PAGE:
Vestibular Eye Movement Testing
Why Measure Eye Movements to Test the Vestibular System of the Inner Ear?
Clear vision requires a stable image on the retina. However during normal everyday activities there are considerable head movements and so to provide a stable retinal image during head movements there has to be a mechanism to stabilize the eye. Receptors in the vestibular (balance) system of the inner ear detect head movement because head movements cause fluid flow in the semicircular canals of the inner ear resulting in receptors being activated. Neurons from those receptors drive the eyes via short fast pathways and act to correct for the head movement. In healthy people the eye movement is equal and opposite to the head movement so the image on the retina of the eye is stable and visual perception is clear. This process is called the vestibulo-ocular reflex (VOR). So while jogging it is possible to read signs because the vestibular receptors correct for head movements and provide stable gaze, or in other...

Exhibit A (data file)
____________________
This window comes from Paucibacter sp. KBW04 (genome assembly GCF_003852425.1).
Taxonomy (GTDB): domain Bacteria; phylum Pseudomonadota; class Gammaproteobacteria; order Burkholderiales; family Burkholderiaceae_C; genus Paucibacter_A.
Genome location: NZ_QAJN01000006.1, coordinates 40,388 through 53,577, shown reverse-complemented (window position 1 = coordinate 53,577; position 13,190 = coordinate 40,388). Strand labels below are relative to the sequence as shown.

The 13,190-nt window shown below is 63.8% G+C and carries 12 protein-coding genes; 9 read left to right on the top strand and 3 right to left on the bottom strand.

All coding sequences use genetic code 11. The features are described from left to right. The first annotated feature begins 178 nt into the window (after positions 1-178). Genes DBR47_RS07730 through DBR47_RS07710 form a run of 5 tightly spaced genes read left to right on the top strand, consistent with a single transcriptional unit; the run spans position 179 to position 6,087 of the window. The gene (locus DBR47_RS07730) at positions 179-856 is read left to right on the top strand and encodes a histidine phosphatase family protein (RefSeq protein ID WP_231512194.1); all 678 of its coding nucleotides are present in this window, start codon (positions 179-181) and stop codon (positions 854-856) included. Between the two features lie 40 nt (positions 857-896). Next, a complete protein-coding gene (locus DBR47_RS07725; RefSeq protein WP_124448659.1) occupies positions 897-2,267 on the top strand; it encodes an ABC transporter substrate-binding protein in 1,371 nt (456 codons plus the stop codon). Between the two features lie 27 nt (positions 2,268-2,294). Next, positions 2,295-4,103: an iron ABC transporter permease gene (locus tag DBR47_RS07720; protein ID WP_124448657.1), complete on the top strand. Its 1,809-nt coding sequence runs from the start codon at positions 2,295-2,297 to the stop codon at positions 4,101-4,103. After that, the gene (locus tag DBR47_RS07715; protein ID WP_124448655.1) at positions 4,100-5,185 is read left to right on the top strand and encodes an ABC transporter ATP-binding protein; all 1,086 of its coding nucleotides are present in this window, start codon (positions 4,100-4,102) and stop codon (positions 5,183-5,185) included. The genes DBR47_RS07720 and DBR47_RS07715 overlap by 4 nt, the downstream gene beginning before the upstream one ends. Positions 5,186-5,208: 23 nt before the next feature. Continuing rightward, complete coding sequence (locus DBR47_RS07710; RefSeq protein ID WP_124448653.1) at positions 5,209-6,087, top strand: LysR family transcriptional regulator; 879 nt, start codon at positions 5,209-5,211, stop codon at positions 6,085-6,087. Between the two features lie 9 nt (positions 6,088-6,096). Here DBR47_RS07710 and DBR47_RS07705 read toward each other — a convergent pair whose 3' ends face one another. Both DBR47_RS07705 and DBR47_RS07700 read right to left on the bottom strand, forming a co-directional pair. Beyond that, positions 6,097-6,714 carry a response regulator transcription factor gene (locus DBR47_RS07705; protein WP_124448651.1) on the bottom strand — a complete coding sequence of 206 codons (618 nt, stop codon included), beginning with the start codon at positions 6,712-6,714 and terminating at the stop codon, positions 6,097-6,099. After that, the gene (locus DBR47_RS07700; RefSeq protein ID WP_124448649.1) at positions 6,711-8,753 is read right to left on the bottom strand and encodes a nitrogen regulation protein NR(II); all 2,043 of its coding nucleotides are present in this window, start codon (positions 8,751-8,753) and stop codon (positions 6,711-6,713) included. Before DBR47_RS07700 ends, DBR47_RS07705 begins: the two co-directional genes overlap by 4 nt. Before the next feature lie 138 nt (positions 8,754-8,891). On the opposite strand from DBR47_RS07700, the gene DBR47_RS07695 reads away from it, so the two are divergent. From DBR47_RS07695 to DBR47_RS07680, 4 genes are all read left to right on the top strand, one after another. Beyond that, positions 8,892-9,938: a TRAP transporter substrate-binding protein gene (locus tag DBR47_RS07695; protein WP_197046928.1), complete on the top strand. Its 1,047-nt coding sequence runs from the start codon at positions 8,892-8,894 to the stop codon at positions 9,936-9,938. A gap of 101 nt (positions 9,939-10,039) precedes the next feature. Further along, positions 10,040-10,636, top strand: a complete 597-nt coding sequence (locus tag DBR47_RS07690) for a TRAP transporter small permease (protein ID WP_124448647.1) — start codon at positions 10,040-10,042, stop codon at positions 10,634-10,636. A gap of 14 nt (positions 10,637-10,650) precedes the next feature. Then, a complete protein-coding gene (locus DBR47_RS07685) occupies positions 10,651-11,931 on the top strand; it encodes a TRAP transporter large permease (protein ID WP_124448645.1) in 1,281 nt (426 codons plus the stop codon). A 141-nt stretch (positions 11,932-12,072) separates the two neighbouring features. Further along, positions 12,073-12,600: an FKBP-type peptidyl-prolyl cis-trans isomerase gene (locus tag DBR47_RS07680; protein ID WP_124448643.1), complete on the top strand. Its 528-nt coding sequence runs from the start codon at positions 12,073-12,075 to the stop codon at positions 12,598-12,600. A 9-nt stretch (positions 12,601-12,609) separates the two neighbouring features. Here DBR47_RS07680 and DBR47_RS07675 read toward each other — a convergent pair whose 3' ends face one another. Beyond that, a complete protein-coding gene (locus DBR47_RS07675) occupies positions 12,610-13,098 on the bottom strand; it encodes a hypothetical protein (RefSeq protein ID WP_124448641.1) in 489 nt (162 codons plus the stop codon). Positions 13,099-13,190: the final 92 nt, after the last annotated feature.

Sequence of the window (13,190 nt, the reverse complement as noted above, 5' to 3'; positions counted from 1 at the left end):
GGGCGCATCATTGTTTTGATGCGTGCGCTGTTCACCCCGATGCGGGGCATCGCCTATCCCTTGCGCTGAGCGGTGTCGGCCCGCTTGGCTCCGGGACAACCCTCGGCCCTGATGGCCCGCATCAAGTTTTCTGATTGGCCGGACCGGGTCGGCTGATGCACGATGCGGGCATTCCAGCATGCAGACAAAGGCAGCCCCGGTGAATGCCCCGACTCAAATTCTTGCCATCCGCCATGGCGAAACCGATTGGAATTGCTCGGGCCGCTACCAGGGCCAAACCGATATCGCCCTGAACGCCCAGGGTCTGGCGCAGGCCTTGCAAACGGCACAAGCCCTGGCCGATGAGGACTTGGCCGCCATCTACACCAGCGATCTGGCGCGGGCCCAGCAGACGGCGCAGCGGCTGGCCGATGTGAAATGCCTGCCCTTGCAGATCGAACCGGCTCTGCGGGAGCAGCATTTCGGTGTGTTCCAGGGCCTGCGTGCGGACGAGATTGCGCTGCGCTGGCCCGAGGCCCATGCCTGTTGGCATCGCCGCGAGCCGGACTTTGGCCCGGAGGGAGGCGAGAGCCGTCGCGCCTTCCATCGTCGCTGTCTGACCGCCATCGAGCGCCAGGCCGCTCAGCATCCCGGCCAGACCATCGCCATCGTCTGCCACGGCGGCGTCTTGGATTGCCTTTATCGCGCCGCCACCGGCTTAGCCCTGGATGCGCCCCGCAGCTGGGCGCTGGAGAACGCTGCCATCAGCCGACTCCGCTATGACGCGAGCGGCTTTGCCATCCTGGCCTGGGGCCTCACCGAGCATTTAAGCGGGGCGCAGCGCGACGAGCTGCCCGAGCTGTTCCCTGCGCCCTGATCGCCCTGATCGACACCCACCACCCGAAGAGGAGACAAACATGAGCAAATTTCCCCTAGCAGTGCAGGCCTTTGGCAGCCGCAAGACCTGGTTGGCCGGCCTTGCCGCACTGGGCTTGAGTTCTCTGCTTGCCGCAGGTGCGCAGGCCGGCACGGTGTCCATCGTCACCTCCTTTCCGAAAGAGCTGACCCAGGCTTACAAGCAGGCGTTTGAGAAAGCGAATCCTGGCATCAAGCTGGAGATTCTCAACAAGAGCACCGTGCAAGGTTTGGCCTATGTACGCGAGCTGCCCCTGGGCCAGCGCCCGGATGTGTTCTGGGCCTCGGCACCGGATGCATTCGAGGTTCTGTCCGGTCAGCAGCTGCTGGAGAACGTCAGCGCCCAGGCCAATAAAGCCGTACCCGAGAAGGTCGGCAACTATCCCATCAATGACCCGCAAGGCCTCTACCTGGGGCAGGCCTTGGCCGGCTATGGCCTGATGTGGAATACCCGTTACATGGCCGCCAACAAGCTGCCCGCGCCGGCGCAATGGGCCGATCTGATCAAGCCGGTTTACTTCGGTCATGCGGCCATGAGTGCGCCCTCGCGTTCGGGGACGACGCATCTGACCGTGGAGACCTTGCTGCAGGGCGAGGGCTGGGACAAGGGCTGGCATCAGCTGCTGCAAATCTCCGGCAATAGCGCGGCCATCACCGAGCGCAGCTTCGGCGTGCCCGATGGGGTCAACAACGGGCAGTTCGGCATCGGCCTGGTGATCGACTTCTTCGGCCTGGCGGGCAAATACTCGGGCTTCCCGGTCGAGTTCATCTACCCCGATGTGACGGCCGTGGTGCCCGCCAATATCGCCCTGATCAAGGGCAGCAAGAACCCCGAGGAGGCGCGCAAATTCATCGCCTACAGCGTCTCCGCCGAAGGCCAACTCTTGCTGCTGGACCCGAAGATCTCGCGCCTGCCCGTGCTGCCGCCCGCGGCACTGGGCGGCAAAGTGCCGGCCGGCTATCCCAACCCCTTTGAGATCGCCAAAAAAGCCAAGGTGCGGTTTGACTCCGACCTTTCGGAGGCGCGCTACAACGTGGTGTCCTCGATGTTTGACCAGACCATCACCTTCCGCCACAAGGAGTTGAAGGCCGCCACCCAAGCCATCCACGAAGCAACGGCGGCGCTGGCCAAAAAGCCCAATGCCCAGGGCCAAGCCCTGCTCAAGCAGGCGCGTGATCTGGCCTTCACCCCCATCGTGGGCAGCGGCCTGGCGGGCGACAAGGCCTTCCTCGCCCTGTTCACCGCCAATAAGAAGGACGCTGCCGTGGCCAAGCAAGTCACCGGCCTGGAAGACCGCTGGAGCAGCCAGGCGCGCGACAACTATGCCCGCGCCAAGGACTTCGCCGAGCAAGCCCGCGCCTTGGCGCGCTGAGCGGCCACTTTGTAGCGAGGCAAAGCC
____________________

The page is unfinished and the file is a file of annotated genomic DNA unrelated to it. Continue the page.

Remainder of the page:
- MacDougall HG, McGarvie LA, Halmagyi GM, Curthoys IS, Weber KP (2013a) Application of the video head impulse test to detect vertical semicircular canal dysfunction. Otol Neurotol 34(6):974–979. doi:10.1097/MAO.0b013e31828d676d [doi]Google Scholar
- MacDougall HG, McGarvie LA, Halmagyi GM, Curthoys IS, Weber KP (2013b) The video head impulse test (vHIT) detects vertical semicircular canal dysfunction. PLoS One 8(4):e61488. doi:10.1371/journal.pone.0061488 [doi]Google Scholar